them you're just as good as they are."
"I am, am I?"
Now the Master rolled his eyes. "Just come on! Assembly's first thing
after homeroom."

Naturally, after homeroom, when the Doctor tried to follow the Master
and the Rani into the seating area of the school auditorium, they shoved him
toward the entrance to backstage. There he discovered the upper classes'
presidents and the other candidates for all the offices of his class. He
could tell the former because they were his other selves de-aged as he'd
been, and he could tell the latter because they were dressed as spectrally
uncertain as he.
On the off chance that he wasn't the only stranger here, he went up to
his other selves and asked, "Anyone know what's going on yet?"
"Knock off the regenerative aphasia bit, Paul," said the one in the
cricket whites. "Everyone knows it's good for half an hour, tops."
"Thanks for blazing that trail, Peter," said the Doctor, testing half a
second's hypothesis. It seemed to bear out; none of him batted an eye.
"You and Eric arrived together," Jon Doctor said. "You two hitting it
The Brigadier walked up to them. He was an adult and wore a suit very
like his "1977" Brendan School uniform, but with question marks where logos
ought to be. "Now now, young Mr. Doctor," he said to the Doctor, "you haven't
been elected yet. Over there with the other section candidates."
The other candidates for president of his section were all
Doctor-analogs from a.dw.c fanfiction: Taliesin, the Nth Doctor, J2rider's
Adric... He smiled and said, "Hello."
"You think you have it all sown up, don't you?" Space Nimue hissed
angrily. The others handed out shoulders just as cold, and the group fell
silent as all the Doctors and candidates took their designated seats on the
stage preparatory to the curtain rising.

"... It's time intelligence was the measure of our best and brightest,
not money or looks or family or lack of sartorial taste!" cried J2-Adric, the
first presidential candidate to speak, by virtue of the alphabet. He got a
good deal of applause as he left the podium. The Doctor decided to vote for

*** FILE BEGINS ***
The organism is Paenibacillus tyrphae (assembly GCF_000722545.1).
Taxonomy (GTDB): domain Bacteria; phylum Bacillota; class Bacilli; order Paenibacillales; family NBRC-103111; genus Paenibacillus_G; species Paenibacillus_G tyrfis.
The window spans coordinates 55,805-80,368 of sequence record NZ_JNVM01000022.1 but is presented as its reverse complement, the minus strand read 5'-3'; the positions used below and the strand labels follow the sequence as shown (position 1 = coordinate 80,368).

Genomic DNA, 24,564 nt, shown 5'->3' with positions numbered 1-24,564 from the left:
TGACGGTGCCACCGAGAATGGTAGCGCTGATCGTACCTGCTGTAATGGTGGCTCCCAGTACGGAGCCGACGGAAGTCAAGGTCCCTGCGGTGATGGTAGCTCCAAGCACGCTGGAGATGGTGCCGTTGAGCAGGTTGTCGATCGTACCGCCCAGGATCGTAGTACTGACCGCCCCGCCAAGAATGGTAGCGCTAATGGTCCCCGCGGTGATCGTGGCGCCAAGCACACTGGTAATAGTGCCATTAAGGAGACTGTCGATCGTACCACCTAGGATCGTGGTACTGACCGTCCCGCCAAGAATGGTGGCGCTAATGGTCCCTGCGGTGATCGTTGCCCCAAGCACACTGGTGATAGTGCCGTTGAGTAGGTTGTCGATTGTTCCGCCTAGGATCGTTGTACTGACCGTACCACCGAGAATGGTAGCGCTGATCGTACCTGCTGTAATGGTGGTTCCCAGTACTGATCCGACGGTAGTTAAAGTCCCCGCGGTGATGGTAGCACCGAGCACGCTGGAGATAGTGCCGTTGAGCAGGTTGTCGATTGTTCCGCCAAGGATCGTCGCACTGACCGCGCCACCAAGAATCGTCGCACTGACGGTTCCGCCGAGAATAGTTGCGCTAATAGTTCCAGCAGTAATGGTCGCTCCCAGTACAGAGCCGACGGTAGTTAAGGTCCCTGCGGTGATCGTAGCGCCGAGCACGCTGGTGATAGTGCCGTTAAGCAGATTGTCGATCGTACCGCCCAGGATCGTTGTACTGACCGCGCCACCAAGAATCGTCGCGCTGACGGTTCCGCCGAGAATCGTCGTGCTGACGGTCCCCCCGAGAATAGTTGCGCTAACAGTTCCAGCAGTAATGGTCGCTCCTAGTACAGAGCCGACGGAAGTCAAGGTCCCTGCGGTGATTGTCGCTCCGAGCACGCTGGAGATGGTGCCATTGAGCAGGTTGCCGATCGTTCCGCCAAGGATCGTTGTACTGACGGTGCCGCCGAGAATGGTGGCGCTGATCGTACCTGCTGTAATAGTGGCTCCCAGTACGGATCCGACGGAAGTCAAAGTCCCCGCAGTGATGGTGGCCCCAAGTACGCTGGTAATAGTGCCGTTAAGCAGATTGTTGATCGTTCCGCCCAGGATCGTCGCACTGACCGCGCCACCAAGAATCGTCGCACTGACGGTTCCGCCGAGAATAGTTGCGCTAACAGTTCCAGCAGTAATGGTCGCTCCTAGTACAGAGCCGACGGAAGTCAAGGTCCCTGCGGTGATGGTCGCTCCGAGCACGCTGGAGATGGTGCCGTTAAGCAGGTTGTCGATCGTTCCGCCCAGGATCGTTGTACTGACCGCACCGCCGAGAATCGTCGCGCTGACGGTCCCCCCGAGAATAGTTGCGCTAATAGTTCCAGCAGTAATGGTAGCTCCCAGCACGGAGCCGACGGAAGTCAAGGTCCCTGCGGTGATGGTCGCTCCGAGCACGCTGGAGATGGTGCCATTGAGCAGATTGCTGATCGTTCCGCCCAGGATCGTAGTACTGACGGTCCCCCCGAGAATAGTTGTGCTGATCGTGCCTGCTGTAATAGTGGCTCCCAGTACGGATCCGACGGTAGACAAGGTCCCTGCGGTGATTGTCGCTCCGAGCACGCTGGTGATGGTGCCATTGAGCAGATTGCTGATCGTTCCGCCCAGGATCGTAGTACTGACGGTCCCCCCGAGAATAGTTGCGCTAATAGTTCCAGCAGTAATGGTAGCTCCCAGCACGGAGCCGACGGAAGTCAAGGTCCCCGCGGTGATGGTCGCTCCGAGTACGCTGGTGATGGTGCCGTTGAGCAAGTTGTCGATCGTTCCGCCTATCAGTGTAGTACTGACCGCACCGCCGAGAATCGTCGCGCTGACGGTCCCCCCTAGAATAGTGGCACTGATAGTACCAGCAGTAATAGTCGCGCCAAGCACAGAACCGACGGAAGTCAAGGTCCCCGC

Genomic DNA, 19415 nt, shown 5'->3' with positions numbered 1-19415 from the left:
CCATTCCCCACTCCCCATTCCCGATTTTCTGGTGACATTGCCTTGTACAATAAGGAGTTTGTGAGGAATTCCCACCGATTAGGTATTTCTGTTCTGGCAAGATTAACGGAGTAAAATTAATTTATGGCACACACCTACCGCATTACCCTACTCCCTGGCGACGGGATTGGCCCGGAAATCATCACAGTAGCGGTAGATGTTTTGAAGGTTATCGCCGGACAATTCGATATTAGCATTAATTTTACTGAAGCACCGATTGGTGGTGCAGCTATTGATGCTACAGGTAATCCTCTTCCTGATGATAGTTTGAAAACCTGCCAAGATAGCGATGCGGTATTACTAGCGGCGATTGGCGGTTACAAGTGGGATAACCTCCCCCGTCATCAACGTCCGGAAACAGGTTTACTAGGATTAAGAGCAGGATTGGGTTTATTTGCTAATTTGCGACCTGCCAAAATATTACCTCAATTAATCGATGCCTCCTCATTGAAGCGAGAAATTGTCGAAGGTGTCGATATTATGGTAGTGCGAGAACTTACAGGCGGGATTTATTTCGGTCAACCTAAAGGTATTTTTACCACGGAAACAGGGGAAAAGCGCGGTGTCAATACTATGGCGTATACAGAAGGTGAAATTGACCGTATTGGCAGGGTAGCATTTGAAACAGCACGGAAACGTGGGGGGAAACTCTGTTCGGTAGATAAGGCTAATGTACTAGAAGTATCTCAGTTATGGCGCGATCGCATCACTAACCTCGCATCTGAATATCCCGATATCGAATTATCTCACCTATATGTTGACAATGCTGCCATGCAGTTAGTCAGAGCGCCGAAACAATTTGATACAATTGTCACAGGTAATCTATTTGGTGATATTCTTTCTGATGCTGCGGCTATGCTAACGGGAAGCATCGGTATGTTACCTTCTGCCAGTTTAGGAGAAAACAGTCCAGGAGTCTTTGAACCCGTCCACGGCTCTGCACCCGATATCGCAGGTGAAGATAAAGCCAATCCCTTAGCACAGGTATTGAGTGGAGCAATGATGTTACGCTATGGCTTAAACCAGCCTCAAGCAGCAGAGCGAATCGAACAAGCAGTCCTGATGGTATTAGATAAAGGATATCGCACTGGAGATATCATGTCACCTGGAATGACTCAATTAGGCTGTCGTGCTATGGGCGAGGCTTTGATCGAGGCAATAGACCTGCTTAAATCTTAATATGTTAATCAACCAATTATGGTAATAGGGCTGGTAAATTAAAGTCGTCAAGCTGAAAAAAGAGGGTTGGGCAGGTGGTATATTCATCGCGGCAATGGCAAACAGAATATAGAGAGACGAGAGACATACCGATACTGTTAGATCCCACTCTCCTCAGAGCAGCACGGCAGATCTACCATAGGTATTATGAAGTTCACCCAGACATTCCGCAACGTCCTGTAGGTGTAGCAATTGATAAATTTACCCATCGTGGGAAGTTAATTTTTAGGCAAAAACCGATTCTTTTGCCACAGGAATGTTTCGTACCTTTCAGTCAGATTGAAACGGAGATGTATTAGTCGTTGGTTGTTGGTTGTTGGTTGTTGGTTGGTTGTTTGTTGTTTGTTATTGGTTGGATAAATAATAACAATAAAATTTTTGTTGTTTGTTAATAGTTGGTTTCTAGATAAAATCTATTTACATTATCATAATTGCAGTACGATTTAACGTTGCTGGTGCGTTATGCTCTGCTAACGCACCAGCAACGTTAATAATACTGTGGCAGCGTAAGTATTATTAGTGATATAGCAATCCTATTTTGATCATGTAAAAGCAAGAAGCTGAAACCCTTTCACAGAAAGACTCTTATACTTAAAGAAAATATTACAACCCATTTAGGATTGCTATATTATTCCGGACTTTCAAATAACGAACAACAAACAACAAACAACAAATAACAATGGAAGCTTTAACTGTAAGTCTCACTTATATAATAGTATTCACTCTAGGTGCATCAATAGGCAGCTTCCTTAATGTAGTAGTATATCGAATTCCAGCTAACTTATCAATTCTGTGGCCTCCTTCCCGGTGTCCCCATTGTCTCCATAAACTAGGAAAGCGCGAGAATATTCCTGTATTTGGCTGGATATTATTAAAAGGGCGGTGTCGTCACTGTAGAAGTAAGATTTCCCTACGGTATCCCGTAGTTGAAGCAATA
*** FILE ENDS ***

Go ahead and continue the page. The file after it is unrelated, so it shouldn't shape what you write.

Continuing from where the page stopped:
"Our next candidate," said Bill Doctor - presiding over the ceremony as
senior among the class presidents - "is yet another example of a family
tradition at Wells, and though I say it myself an illustrious and acomplished
tradition." There were cheers and boos as Bill introduced the Doctor and
surrendered the podium.
The Doctor had always hated cold-blooded public speaking. Trying to
rally the spirits of the rebels against a local megalomaniac when things
looked their darkest was one thing, but getting up in front of people seated
with little paper programs in their hands was another entirely. Of course he
was aware of the classic remedy put to all schoolchildren embarking upon
their public speaking careers. Such was the Doctor's practice, and he engaged
it as soon as he arrived at the podium, seeing all before him in his mind's
eye knocked down to their knickers.
Almost instantly he realized it must be a mistake. The environment he
had awakened in this morning was one tailor-made for the reenacting of the
nightmares of youth - and perhaps not just figuratively but literally. The
other classic disrobement scenario of the adolescent years was the nightmare
of discovering oneself naked in public. Panicked that the evil that had
displaced him had contrived this moment on account of that archetype, the
Doctor flinched and looked down at himself.
No. He was still dressed. Self-possessed again, he looked back up at his
audience, confident he'd been wrong that the start of his speech was to have
occasioned the manifestation of his stereotyped teenage anxiety.
But the people around him were not so certain. Something was bothering
them terribly, and they were standing or screaming or looking at each other
in horror or trying not to look at each other at all, and the Doctor realized